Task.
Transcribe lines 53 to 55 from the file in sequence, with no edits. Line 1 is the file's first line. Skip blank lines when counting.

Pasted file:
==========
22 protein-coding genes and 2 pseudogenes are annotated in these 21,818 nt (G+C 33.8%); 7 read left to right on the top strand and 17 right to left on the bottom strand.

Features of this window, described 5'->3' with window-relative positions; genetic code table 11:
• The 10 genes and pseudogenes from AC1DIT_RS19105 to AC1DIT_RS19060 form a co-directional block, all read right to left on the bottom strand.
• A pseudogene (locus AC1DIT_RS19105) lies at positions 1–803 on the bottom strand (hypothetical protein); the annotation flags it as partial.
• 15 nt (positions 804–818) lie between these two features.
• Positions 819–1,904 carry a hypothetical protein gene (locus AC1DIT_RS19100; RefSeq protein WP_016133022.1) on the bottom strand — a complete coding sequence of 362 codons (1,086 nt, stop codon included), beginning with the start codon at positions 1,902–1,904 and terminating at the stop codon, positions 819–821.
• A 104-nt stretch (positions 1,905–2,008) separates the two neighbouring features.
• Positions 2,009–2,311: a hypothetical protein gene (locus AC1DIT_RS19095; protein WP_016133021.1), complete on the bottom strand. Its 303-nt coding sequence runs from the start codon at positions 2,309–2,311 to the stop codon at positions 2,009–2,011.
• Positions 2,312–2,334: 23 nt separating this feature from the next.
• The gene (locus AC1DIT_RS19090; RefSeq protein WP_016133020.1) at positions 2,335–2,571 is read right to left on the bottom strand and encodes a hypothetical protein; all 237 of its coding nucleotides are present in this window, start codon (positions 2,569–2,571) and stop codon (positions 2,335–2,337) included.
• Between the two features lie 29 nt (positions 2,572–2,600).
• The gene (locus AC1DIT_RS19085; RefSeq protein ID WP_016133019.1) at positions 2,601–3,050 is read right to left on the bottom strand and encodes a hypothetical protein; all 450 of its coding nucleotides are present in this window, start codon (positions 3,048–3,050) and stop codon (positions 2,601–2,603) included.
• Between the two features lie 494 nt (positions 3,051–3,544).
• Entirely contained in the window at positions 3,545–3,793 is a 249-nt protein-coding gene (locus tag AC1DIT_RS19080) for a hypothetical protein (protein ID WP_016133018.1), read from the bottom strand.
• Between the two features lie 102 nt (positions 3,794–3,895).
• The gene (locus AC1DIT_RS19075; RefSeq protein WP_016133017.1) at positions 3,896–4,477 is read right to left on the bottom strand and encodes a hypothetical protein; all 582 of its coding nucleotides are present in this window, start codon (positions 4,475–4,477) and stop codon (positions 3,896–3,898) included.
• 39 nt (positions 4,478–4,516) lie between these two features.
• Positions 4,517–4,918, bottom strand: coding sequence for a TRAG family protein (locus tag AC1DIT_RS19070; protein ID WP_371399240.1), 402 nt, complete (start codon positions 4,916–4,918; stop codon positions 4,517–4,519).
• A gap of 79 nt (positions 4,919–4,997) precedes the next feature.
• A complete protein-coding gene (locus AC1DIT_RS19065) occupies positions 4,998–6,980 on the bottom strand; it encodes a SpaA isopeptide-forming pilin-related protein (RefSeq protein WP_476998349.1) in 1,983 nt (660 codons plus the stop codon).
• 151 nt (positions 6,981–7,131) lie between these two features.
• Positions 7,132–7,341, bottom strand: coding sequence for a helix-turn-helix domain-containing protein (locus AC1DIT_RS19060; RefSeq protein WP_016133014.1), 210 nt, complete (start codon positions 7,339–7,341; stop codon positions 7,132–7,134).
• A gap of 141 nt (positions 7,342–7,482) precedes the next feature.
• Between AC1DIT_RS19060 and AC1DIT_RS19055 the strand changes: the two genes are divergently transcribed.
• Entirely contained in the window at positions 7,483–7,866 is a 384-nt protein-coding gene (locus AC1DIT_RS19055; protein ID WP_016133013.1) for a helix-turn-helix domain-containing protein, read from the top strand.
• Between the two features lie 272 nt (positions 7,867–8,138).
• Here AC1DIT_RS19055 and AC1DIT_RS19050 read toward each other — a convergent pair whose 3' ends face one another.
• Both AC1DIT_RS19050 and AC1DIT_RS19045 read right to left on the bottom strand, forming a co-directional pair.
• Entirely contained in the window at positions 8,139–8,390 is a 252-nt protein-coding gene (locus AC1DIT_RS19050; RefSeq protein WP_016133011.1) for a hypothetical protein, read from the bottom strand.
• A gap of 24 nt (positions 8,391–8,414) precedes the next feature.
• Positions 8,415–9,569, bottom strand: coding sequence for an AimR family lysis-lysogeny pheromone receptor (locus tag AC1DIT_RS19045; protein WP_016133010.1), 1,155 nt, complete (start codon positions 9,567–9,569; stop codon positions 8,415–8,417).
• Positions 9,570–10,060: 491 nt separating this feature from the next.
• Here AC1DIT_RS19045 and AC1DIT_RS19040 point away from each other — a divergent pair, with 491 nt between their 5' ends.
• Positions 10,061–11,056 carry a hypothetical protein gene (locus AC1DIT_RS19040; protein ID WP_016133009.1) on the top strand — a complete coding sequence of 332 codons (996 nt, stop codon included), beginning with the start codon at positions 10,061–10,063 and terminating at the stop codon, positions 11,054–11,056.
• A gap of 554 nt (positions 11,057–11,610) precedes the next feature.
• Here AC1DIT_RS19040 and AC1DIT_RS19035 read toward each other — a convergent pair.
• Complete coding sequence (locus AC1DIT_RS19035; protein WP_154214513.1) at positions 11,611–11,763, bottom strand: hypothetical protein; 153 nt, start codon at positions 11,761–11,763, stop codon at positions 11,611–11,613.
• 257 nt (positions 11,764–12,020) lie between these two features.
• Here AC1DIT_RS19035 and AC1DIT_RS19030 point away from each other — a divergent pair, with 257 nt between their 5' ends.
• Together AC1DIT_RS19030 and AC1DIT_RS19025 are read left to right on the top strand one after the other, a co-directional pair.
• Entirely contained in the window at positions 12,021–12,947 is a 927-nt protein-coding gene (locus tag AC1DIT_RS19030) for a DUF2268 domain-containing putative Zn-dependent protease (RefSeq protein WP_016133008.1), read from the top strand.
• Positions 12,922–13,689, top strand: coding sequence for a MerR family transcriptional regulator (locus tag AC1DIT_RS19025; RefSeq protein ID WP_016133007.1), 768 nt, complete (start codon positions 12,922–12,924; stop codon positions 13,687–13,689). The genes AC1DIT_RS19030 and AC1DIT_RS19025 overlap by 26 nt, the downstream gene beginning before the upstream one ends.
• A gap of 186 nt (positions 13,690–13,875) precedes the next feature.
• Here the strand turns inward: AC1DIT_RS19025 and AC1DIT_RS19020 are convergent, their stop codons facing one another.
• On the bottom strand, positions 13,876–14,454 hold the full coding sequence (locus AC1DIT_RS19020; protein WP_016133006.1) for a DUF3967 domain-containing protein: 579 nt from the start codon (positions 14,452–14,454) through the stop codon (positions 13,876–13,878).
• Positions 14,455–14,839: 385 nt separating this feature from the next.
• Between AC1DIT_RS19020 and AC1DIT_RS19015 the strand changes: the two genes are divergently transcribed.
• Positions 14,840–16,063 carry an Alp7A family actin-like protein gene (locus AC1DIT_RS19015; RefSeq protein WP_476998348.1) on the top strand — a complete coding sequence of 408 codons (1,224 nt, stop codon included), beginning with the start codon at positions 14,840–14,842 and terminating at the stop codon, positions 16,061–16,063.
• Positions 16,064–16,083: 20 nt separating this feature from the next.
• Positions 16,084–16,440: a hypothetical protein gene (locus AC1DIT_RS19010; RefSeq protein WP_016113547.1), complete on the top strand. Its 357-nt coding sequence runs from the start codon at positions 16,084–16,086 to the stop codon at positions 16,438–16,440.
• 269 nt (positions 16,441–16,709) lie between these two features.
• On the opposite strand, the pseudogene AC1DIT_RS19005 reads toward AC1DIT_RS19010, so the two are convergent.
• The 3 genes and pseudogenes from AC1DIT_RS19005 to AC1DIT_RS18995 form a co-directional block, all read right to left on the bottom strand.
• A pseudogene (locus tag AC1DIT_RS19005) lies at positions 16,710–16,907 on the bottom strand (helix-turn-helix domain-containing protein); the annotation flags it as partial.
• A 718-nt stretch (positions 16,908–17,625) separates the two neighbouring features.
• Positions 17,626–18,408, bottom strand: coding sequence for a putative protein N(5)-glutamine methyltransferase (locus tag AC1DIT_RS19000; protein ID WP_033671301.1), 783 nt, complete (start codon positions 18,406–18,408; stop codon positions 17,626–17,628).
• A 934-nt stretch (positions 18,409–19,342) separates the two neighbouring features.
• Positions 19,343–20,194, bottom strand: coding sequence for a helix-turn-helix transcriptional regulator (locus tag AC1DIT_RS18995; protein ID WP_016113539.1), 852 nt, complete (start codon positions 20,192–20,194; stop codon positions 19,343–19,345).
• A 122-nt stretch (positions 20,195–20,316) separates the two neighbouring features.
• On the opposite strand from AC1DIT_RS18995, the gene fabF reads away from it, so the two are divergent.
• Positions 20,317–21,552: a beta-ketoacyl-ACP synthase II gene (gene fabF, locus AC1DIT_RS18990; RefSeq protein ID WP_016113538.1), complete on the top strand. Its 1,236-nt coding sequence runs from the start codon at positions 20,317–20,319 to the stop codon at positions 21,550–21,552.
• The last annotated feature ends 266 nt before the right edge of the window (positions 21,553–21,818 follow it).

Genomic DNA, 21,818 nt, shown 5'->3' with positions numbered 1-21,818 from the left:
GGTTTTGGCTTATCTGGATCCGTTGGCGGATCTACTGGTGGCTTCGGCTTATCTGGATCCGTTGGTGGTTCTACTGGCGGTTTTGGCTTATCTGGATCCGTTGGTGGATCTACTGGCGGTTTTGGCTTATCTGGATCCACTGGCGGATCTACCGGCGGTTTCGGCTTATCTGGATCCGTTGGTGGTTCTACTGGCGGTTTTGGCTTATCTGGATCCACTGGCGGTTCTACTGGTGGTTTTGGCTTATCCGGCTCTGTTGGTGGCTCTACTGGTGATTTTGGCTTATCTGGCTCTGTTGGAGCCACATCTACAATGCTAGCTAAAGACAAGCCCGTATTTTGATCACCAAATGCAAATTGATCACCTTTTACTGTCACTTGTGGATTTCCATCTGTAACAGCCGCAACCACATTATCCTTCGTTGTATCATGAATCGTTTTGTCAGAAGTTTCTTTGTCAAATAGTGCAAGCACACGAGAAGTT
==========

• The 3 genes and pseudogenes from AC1DIT_RS19005 to AC1DIT_RS18995 form a co-directional block, all read right to left on the bottom strand.
• A pseudogene (locus tag AC1DIT_RS19005) lies at positions 16,710–16,907 on the bottom strand (helix-turn-helix domain-containing protein); the annotation flags it as partial.
• A 718-nt stretch (positions 16,908–17,625) separates the two neighbouring features.